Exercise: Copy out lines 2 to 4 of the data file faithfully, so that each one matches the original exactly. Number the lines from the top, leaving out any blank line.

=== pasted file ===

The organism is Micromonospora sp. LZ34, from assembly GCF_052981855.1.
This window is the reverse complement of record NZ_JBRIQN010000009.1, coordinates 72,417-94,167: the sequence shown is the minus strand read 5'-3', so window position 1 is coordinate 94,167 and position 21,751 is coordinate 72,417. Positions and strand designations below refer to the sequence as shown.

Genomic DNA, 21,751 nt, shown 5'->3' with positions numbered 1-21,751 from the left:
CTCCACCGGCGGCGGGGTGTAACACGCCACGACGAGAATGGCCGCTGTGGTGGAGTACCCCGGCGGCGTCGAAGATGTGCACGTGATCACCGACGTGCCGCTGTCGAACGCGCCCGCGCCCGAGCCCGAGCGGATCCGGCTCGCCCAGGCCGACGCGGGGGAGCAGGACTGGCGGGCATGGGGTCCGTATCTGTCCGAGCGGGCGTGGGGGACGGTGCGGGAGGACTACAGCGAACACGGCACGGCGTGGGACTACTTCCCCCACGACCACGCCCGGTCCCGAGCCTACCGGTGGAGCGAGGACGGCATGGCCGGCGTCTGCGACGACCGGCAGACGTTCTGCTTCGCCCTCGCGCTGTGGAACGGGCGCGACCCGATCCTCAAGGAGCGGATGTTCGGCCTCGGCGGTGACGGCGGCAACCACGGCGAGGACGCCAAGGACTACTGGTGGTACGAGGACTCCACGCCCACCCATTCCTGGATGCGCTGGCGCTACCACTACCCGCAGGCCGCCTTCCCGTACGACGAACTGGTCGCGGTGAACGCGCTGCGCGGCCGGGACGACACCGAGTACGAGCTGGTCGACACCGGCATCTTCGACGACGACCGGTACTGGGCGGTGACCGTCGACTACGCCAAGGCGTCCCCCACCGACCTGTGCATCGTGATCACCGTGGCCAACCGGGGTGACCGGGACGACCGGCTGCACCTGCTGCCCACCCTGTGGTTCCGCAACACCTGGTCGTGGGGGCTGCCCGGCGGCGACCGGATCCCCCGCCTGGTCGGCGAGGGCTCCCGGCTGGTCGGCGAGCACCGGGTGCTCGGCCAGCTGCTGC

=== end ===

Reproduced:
This window is the reverse complement of record NZ_JBRIQN010000009.1, coordinates 72,417-94,167: the sequence shown is the minus strand read 5'-3', so window position 1 is coordinate 94,167 and position 21,751 is coordinate 72,417. Positions and strand designations below refer to the sequence as shown.

Genomic DNA, 21,751 nt, shown 5'->3' with positions numbered 1-21,751 from the left:
CTCCACCGGCGGCGGGGTGTAACACGCCACGACGAGAATGGCCGCTGTGGTGGAGTACCCCGGCGGCGTCGAAGATGTGCACGTGATCACCGACGTGCCGCTGTCGAACGCGCCCGCGCCCGAGCCCGAGCGGATCCGGCTCGCCCAGGCCGACGCGGGGGAGCAGGACTGGCGGGCATGGGGTCCGTATCTGTCCGAGCGGGCGTGGGGGACGGTGCGGGAGGACTACAGCGAACACGGCACGGCGTGGGACTACTTCCCCCACGACCACGCCCGGTCCCGAGCCTACCGGTGGAGCGAGGACGGCATGGCCGGCGTCTGCGACGACCGGCAGACGTTCTGCTTCGCCCTCGCGCTGTGGAACGGGCGCGACCCGATCCTCAAGGAGCGGATGTTCGGCCTCGGCGGTGACGGCGGCAACCACGGCGAGGACGCCAAGGACTACTGGTGGTACGAGGACTCCACGCCCACCCATTCCTGGATGCGCTGGCGCTACCACTACCCGCAGGCCGCCTTCCCGTACGACGAACTGGTCGCGGTGAACGCGCTGCGCGGCCGGGACGACACCGAGTACGAGCTGGTCGACACCGGCATCTTCGACGACGACCGGTACTGGGCGGTGACCGTCGACTACGCCAAGGCGTCCCCCACCGACCTGTGCATCGTGATCACCGTGGCCAACCGGGGTGACCGGGACGACCGGCTGCACCTGCTGCCCACCCTGTGGTTCCGCAACACCTGGTCGTGGGGGCTGCCCGGCGGCGACCGGATCCCCCGCCTGGTCGGCGAGGGCTCCCGGCTGGTCGGCGAGCACCGGGTGCTCGGCCAGCTGCTGC